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← Sky-blue-pink. A colour never before seen?

jon_the_d's Avatar Jump to comment 1 by jon_the_d

I've been considering these points recently too, particularly echo-locating and smelling in "colour", where the animal has enough information coming in to that particular sense for the brain to construct an 'image' of their surroundings using that sense, and would most likely use 'colours' to 'display' that image to the brain. I analogized it with false colour photos we see of x-ray emissions or heat etc. Particularly in animals whose sight is of secondary importance, so for example perhaps bats, moles, and some deep sea fish.

Although if you consider hearing, where certain animals are able to pinpoint the origin of the sound, and have a full 360 representation of the aural surroundings, I think we can assume through our own experience that the sounds are identified by their own qualities (amplitude, frequency, wavelength etc.) and it would be hard to reason that blind animals would have evolved an actual 'image' of their surroundings based on the incoming sounds? Perhaps the timbre of a sound is the aural equivalent of colour, and comparing how we ourselves see to how we hear, is the closest we can get to realizing how senses unknown to us may be represented in the brain.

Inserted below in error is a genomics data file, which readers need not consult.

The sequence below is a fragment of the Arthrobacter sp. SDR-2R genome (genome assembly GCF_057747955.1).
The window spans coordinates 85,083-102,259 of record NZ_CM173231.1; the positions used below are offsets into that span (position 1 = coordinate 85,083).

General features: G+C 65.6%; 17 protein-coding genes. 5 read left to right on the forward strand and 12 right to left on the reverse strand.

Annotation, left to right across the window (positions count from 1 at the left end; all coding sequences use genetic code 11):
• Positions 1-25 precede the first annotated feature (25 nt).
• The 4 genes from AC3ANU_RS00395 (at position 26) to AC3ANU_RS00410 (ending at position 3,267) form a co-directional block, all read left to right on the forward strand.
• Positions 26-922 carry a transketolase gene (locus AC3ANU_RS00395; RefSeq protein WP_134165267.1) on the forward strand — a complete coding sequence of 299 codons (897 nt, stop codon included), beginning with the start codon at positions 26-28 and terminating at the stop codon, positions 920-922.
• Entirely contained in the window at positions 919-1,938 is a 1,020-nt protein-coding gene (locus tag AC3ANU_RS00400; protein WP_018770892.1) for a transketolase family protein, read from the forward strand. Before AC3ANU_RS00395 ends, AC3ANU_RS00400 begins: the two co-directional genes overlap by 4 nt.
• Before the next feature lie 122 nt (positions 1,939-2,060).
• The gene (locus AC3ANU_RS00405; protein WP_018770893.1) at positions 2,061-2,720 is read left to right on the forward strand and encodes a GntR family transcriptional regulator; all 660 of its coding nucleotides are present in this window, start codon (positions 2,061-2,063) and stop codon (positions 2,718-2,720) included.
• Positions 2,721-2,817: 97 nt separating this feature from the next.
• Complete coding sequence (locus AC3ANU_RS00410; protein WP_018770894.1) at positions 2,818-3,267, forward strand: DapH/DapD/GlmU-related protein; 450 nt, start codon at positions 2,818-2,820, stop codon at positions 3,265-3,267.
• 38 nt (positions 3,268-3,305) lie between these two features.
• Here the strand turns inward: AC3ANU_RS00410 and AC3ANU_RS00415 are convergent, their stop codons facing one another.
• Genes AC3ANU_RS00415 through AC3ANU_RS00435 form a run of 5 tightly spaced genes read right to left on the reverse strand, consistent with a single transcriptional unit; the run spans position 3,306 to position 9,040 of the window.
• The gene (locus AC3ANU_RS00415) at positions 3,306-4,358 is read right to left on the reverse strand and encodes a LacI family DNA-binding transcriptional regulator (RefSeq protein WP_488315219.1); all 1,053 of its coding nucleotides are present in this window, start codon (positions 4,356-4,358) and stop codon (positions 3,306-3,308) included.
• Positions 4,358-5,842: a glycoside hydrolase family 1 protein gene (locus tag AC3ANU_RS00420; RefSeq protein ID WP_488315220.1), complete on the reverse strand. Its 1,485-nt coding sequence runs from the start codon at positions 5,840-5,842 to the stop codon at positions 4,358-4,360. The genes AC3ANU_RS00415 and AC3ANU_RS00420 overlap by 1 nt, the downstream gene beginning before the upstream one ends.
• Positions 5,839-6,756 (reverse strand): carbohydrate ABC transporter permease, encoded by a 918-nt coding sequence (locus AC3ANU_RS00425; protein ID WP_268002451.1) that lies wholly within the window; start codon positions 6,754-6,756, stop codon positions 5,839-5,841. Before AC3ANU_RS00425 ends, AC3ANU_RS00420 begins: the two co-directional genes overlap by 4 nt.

It seems brains have evolved to treat the different senses quite differently, with sight being prioritized as a way of representing our surroundings. Echo-location would be a near approximation and I could see it evolving to actually provide an 'image' to the brain, one which could easily be evolved from greyscale (distance) to colour (distance + texture).

One group of people that it would be interesting to talk to/research, are the blind people who can echo-locate by clicking. Especially one who was born sighted. They may be able to provide some insight into how the brain 'sees' by their clicks.

As for the colour blind people, short of brain surgery, perhaps they will develop a cure of some kind, or even an electronic eye with full colour capability, triggering precisely those unused 'labels' you speak of. Imagine then, if they can then use these techniques to give those born blind full colour vision!! That would be an incredible experience! Not just new colours (amazing enough) but a whole new sense!

Perhaps stem cell research will recreate a functioning eye (didn't they just do a retina? [EDIT: yes they did...kinda..

If they ever do this, they have to get the first reactions on camera!!!

Updated: Sat, 12 Jun 2010 11:15:22 UTC | #479567